I was at the Social Security office yesterday to file the proper documentation to receive a replacement Social Security Card. Something I noticed while there was that they had a list of documents for non-citizens. This got me wondering, why are we providing Social Security benefits to non-citizens? I also noticed that a good number of people at the office waiting were foreigners.

I did a really simple google search and found this page from the official Social Security website:

http://www.ssa.gov/pubs/11051.html

This bit of text comes from the above source.

Who can get Supplemental Security Income?

Generally, if you are a noncitizen in one of certain immigration categories granted by the Department of Homeland Security, you may be eligible for SSI if:

* You were lawfully living in the United States on August 22, 1996, and you are blind or disabled;
* You were receiving SSI on August 22, 1996, and you are lawfully living in the United States; or
* You were lawfully admitted for permanent residence under the Immigration and Nationality Act (INA) and have a total of 40 credits of work in the United States. (Your spouses or parents work also may count.)

Important: If you entered the United States on or after August 22, 1996, then you may not be eligible for SSI for the first five years as a lawfully admitted permanent resident even if you have 40 qualifying credits of earnings.

Some other noncitizens who may be eligible for SSI payments are:

* Active duty members of the U.S. armed forces;
* Noncitizen members of federally recognized Indian tribes;
* Certain noncitizens admitted as Amerasian immigrants; and
* Cuban/Haitian entrants under the Refugee Education Assistance Act.

There are other noncitizens who may be eligible for payments. If you are a noncitizen and want to apply for SSI benefits, it is best to contact us to see if you are eligible.

So here is my summary of some of the clear people who can get SSI benefits.

1. Refugees from Asia
2. A blind or disabled non-citizen
3. A non-citizen who has legally worked in the US for a minimum of 5 years.
4. Member of a federally recognized tribe
5. Cuban or Haitian

The good news is that it appears that you must be in the United States with a legal status to get benefits. It also appears that there is a strong focus on helping refugees get on their feet in a new society. This is an honorable thing to do. However, with the Social Security budget slowly coming to an end it has me wondering if some changes need to be in place.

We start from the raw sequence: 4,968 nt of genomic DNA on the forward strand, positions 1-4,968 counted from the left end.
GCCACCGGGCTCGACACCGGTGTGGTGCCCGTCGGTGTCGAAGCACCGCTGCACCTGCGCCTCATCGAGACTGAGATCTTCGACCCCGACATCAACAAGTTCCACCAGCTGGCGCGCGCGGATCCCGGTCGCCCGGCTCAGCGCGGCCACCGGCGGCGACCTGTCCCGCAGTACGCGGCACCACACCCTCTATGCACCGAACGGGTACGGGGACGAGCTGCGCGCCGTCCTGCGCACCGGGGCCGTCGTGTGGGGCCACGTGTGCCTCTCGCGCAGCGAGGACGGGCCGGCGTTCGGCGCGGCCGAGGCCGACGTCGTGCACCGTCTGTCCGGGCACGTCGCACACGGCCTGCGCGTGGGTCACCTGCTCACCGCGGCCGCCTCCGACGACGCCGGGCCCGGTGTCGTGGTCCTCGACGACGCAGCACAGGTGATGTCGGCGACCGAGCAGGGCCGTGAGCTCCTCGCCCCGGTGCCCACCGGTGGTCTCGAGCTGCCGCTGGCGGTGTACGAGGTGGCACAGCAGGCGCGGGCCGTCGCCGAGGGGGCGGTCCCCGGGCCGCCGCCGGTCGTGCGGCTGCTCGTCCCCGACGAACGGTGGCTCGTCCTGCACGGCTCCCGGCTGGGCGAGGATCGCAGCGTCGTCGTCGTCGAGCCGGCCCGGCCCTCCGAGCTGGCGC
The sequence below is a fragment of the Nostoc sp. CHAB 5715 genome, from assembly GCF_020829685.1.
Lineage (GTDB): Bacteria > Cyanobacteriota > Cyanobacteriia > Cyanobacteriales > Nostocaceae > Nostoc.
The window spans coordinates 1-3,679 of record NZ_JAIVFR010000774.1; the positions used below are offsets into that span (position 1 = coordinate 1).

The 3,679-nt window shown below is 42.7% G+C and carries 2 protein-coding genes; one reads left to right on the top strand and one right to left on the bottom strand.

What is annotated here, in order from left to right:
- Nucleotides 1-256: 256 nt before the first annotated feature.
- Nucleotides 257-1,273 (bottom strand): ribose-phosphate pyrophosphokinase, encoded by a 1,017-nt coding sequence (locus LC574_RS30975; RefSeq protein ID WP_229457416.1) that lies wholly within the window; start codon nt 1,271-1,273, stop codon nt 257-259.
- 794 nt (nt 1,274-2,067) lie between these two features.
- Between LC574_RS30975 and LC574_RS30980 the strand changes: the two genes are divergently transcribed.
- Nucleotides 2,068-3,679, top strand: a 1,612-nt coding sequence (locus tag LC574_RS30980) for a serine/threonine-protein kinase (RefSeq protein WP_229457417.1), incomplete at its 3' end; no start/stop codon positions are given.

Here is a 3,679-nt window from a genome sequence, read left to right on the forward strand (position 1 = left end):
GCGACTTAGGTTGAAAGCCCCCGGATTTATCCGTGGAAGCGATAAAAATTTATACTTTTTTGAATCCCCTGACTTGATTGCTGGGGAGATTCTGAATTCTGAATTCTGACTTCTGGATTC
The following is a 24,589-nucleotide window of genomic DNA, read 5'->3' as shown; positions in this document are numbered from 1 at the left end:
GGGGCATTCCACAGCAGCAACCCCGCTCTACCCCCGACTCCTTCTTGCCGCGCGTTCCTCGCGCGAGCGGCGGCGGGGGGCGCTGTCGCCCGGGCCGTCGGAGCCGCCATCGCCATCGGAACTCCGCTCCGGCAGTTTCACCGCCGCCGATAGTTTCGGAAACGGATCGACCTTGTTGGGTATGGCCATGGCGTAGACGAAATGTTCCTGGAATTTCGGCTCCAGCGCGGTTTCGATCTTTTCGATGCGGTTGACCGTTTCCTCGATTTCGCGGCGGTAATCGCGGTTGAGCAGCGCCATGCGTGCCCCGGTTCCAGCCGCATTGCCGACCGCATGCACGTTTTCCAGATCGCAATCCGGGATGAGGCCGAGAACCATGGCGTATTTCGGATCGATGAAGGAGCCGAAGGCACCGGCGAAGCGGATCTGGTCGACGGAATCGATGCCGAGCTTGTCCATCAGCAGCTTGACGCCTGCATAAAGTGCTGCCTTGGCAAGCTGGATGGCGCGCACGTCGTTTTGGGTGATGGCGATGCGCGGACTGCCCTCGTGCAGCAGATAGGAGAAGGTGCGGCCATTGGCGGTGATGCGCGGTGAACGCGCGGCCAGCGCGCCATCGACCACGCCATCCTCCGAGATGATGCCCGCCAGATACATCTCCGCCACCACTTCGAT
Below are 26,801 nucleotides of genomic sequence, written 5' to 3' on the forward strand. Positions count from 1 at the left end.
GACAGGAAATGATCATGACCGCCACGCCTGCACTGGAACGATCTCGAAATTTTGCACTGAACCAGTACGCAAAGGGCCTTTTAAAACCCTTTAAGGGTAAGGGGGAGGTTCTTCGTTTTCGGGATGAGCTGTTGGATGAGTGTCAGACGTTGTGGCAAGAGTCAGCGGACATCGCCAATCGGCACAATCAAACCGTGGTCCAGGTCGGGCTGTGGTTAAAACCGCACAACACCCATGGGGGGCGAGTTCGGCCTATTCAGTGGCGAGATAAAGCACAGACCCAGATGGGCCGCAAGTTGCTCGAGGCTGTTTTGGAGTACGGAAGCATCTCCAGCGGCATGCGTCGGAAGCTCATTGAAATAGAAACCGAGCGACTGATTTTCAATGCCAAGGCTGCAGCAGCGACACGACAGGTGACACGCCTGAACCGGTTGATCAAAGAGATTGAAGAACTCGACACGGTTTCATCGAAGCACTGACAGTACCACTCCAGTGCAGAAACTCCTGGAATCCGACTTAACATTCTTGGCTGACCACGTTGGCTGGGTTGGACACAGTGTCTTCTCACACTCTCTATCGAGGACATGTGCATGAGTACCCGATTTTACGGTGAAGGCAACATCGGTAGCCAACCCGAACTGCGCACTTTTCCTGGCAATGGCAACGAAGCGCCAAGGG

The first would be the most obvious. The US government should under no circumstances be allowed to borrow money collected for Social Security or use these funds for anythign other than collecting interest for future beneficiaries and cover administrative costs.

My understanding of the situation is that Social Security is currently paying out more than it receives. Any fund needs to be able to make the money that it has promised to the investors, and not run in the negative. The good news, there is a surplus at the moment so there is some time to make some fixes. but the longer it takes to fix it the more difficult it will be to fix.

Now I am no expert on Social Security by any means. So if you are reading this, understand I acknowledge this. But if Social Security pays money out to people who come here from another country who may have never paid a single cent into the SS program, wouldn’t this mean less Social Security money for those who are paying into the system? And be a factor in less money being available in the future for current people paying into the system. From what I can see American Social Security payers are paying some of the living costs for Cuban, Haitian and some Asian refugees. I do like this. I recognize that a refugee may need some assistance to get on their feet, to find housing, buy clothing and feed their family for a period of time. But currently they can receive payments for up to 7 years. This seems excessive. Actually I would think that allowing people to collect for so long creates a dependency on the system. Why not have a system that pays a certain amount for the first 6 months and then decreases over the next 12 months. This will gradually force people to become fully capable of supporting themselves. And when they work they begin paying into the Social security system. I would even understand if an individual in this position would receive a slightly lower benefit at retirement due to having already received some benefits before paying into the system. but if the system can afford to pay the benefits when they arrive then, I would be ok for this to be a freebie for those who are here as refugees. Now if the government would stop dipping into the fund and if all capable individuals pay into the system their fair share the system should be stable.

Now I am basing a lot on a very fundamental understanding of Social Security, so I could be mistaken. But it makes sense to me that we can’t have a system that pays out more than what it collects and earns in interest. And if this is what the system is doing, then it needs to be fixed, and fixed soon. If only our political structure wasn’t so divided ideologically, mayb e we would have seen something happen. But since George Bush proposed a fix, our Congress dragged their feet and accomplished nothing. if a democrat president is elected and calls for Social Security reform I would expect to see the Republicans to drag their feet again. Less and less of politics involves actually trying to do something good for society. It is truly disappointing. So, essentially this problem has been placed on the back burner for future politicians to tackle.